According to a press release from the governor's office:

Executive Order No. 11-02 requires state agencies to use the E-Verify system verify employment eligibility of state employees and contractors.

* All state agencies under the direction of the Governor must use E-Verify system to check employment eligibility of their current and prospective employees.

* Requires state agencies under the direction of the Governor to include in all state contracts a requirement that contractors utilize the E-Verify system to verify the employment eligibility of:

o all persons employed during the contract term by the contractor to perform employment duties within Florida; and

o all persons (including subcontractors) assigned by the contractor to perform work pursuant to the contract with the state agency...

The Florida State Legislature, which convenes next week, is also expected to consider an Arizona-style immigration enforcement bill that would also require all employers in the state to use E-Verify. The bills are being drafted by Rep. Bill Snyder and Sen. Mike Bennett.

Comment:

I'm certain California will be one of the last, if not the last holdout in passing an E-Verify law. However, the more states that pass such a law, the harder it will be for illegals to find work. As a result, they'll migrate to the states that don't require E-Verify. As the illegal population in these states rises faster and greater than it ever has before, citizens will have an even tougher time finding work. Consequently, they'll put even more pressure on their governments to use E-Verify. Eventually, even California will have to fall into line on this one. The people will demand it.

Remember, illegals don't pay income tax. When California sees its income through income tax dropping, they'll have no other choice.

Thursday, January 13, 2011

E-Verify, Part II of III.

OUR AMICUS TO SUPREME COURT (No. 2) -- Chamber Is Wrong That U.S. Law Forbids Ariz To Pull Licenses of Illegal-Alien-Hiring Biz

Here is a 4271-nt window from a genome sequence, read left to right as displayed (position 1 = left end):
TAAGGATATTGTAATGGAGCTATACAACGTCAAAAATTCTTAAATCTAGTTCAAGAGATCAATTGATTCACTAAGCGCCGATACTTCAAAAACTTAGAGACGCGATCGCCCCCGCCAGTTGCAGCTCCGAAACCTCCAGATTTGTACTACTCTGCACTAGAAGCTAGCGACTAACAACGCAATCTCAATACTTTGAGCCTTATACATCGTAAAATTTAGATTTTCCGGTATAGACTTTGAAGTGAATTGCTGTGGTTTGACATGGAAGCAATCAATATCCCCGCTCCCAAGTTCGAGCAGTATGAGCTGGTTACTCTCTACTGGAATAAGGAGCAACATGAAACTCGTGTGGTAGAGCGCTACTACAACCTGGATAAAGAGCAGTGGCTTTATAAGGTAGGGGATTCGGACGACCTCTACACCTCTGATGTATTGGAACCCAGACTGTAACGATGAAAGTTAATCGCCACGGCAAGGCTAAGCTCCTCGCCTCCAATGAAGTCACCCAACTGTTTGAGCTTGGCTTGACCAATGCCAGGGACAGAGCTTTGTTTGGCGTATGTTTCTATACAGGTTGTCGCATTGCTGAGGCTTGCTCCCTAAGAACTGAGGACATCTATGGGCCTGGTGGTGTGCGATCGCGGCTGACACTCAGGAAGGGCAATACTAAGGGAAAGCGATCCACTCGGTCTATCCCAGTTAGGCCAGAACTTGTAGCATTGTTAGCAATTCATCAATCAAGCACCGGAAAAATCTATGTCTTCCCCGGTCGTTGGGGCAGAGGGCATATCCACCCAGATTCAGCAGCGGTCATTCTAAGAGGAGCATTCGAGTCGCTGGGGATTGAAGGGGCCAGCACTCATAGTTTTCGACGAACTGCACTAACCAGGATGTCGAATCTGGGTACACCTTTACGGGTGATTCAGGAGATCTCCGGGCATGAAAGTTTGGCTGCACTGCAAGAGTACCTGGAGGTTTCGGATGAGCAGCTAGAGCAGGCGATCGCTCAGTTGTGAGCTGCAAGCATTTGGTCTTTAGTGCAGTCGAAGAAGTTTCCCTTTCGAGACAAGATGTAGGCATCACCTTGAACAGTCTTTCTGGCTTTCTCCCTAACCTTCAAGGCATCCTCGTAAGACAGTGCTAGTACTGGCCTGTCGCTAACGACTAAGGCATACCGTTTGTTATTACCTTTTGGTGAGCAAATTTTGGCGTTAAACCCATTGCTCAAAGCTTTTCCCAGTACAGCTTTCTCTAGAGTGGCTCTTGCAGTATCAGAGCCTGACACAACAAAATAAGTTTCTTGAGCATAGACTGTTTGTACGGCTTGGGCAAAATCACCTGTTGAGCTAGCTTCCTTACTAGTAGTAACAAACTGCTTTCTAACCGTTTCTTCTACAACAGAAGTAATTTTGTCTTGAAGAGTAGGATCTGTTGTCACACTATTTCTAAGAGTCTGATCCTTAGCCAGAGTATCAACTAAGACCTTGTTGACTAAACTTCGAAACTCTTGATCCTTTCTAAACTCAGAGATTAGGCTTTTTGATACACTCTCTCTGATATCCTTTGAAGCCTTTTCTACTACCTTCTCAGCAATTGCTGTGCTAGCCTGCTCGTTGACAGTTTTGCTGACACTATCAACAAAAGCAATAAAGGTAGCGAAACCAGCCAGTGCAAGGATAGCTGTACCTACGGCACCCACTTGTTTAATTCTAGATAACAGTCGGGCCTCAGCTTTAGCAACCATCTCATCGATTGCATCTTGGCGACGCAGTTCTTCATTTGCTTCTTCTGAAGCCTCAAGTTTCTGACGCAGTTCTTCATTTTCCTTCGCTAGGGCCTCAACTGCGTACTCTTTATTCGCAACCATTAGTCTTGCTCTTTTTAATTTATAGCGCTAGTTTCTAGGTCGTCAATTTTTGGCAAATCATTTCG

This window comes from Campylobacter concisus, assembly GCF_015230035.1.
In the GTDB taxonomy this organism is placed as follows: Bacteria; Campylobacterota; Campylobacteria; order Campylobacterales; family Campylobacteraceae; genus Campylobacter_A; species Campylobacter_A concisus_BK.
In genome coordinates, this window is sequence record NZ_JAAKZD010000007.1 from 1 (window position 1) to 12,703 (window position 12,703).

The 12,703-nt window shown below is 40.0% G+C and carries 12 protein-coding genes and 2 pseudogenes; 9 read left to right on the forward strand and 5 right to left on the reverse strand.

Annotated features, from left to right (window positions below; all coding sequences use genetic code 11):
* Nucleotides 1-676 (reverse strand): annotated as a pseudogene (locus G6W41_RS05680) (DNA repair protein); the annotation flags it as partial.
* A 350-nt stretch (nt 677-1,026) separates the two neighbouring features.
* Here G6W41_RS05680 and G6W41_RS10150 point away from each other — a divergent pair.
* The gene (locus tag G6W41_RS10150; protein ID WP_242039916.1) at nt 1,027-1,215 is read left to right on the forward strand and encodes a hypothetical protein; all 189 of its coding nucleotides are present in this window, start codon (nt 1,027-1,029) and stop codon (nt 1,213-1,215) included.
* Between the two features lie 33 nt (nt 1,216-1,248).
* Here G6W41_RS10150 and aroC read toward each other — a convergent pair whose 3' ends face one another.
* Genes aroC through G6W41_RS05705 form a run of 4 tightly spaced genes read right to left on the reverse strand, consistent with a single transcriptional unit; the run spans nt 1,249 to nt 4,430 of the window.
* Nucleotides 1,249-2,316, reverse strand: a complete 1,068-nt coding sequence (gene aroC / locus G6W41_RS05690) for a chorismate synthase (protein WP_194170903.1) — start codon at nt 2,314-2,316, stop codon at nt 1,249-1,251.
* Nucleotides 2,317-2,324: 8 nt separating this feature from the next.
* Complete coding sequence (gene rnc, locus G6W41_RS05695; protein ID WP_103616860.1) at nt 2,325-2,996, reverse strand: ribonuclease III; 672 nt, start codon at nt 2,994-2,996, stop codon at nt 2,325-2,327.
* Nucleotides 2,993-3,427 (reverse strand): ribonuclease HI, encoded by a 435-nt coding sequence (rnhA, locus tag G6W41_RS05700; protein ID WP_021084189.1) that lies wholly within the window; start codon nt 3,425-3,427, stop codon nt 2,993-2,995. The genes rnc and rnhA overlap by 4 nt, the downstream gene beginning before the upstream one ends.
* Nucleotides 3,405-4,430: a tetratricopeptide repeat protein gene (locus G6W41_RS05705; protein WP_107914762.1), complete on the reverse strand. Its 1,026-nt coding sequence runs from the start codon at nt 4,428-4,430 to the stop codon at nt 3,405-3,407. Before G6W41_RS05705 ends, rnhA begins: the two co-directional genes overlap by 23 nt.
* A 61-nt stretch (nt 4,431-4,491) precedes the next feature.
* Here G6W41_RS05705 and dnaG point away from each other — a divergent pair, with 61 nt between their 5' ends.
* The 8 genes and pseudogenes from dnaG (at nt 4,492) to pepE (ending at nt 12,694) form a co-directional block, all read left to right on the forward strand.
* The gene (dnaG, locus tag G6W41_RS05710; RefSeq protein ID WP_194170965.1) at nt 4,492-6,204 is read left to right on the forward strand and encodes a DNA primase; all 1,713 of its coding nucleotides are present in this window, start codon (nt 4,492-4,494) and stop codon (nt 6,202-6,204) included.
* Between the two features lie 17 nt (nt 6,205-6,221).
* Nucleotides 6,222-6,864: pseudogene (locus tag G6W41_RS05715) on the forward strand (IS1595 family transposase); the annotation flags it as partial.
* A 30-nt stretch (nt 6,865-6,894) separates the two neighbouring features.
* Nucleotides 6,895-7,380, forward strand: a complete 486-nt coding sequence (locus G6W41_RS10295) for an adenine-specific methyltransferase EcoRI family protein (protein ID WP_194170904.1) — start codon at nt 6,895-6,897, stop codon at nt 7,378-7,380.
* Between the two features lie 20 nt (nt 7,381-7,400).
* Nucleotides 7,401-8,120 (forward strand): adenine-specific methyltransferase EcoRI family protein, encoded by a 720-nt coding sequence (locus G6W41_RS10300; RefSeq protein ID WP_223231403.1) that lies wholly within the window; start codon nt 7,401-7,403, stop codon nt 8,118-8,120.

By Roy Beck, Updated Tuesday, January 4, 2011, 11:00 AM EST - posted on NumbersUSA

Perhaps the most amazing part of the suit by the U.S. Chamber of Commerce being considered by the Supreme Court is its claim that Arizona doesn't have the right to pull the business license of an employer that refuses to use E-Verify.

Our amicus brief to the Supreme Court provides our own take on the fact that federal law specifically mentions license revocation as something states CAN do.

With nearly all the money in the world to spend on lawyers, the Chamber very well may have a decent shot at persuading the Supreme Court the equivalent of proving that red is blue.

But we will hope the Court rules more logically than that. Our movement has much riding on the decision.

The ability of states to force businesses to hire legal workers by using E-Verify is key to the gains our movement hopes to achieve in 2011. More states adopting mandatory E-Verify laws can result in hundreds of thousands of unemployed American getting back to work this year (and probably millions over the next few years) by opening up jobs that otherwise would be filled by illegal aliens.

Below, find this particular argument (about ability to pull business licenses) from our amicus to the Supreme Court. My comments will be interjected in this format.

The language of the text is necessarily complex because it is written in legal style for the Supreme Court. Most of the statements in the argument come from previous court rulings that would seem to support our argument.

-- Roy Beck, Founder & CEO of NumbersUSA


----------------------------------------------------------------------------------------------------------------------

ARIZONA’S LAW IS NOT EXPRESSLY PREEMPTED BECAUSE IT IS A “LICENSING OR SIMILAR LAW” WHICH HARMONIZES WITH CONGRESSIONAL INTENT

This is a section of the NumbersUSA amicus curiae to the Supreme Court in the case of the U.S. Chamber of Commerce against the state of Arizona. Our Counsel of Record was J. E. McNeil.

The Chamber got its case to the Supreme Court by arguing that states are expressly preempted from taking away the business licenses from employers that fail to use E-Verify to screen out illegal alien workers. The federal Court of Appeals rejected the Chamber's argument. But after the U.S. Justice Department joined the Chamber, the Supreme Court agreed to take another look.


Express pre-emption occurs when Congress expressly declares a law's pre-emptive effect. See Lorillard Tobacco Co. v. Reilly, 533 U.S. 525, 541 (2001). In such cases, “our task is to identify the domain expressly pre-empted.” Id. In doing so, the courts focus in the first instance “on the plain wording of the [federal statute’s pre-emption] clause, which necessarily contains the best evidence of Congress’ pre-emptive intent.” Sprietsma v. Mercury Marine, 537 U.S. 51, 62-63 (2002) (internal quotation marks omitted). The courts also consider the “structure and purpose of the statute as a whole ... as revealed not only in the text, but through [our] reasoned understanding of the way in which Congress intended the statute and its surrounding regulatory scheme to [operate].” Medtronic, 518 U.S. at 486 (internal quotation marks and citation omitted).